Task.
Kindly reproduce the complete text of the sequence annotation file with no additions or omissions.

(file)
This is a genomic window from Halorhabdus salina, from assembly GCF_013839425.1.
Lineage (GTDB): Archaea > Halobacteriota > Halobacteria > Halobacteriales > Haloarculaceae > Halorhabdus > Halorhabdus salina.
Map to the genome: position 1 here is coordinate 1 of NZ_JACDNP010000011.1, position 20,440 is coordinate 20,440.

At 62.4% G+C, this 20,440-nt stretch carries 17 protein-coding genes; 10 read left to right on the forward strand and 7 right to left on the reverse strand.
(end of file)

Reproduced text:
This is a genomic window from Halorhabdus salina, from assembly GCF_013839425.1.
Lineage (GTDB): Archaea > Halobacteriota > Halobacteria > Halobacteriales > Haloarculaceae > Halorhabdus > Halorhabdus salina.
Map to the genome: position 1 here is coordinate 1 of NZ_JACDNP010000011.1, position 20,440 is coordinate 20,440.

At 62.4% G+C, this 20,440-nt stretch carries 17 protein-coding genes; 10 read left to right on the forward strand and 7 right to left on the reverse strand.